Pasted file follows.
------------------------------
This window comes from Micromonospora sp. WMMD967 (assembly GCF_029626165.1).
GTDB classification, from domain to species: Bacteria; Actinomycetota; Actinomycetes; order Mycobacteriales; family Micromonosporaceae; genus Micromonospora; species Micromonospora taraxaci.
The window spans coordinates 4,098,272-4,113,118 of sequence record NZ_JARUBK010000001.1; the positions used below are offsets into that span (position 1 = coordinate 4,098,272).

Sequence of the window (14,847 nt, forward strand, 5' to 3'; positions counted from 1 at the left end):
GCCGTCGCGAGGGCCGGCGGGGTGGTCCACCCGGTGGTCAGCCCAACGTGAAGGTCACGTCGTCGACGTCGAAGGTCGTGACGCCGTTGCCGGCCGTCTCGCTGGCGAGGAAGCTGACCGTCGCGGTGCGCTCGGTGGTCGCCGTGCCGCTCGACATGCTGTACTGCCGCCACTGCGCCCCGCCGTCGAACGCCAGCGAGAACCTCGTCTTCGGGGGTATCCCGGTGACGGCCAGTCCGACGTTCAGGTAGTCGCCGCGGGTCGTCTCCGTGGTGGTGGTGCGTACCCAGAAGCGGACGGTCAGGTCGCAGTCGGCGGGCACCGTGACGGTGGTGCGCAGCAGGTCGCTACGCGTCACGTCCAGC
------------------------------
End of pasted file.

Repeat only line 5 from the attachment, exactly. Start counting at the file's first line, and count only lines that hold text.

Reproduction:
GCCGTCGCGAGGGCCGGCGGGGTGGTCCACCCGGTGGTCAGCCCAACGTGAAGGTCACGTCGTCGACGTCGAAGGTCGTGACGCCGTTGCCGGCCGTCTCGCTGGCGAGGAAGCTGACCGTCGCGGTGCGCTCGGTGGTCGCCGTGCCGCTCGACATGCTGTACTGCCGCCACTGCGCCCCGCCGTCGAACGCCAGCGAGAACCTCGTCTTCGGGGGTATCCCGGTGACGGCCAGTCCGACGTTCAGGTAGTCGCCGCGGGTCGTCTCCGTGGTGGTGGTGCGTACCCAGAAGCGGACGGTCAGGTCGCAGTCGGCGGGCACCGTGACGGTGGTGCGCAGCAGGTCGCTACGCGTCACGTCCAGC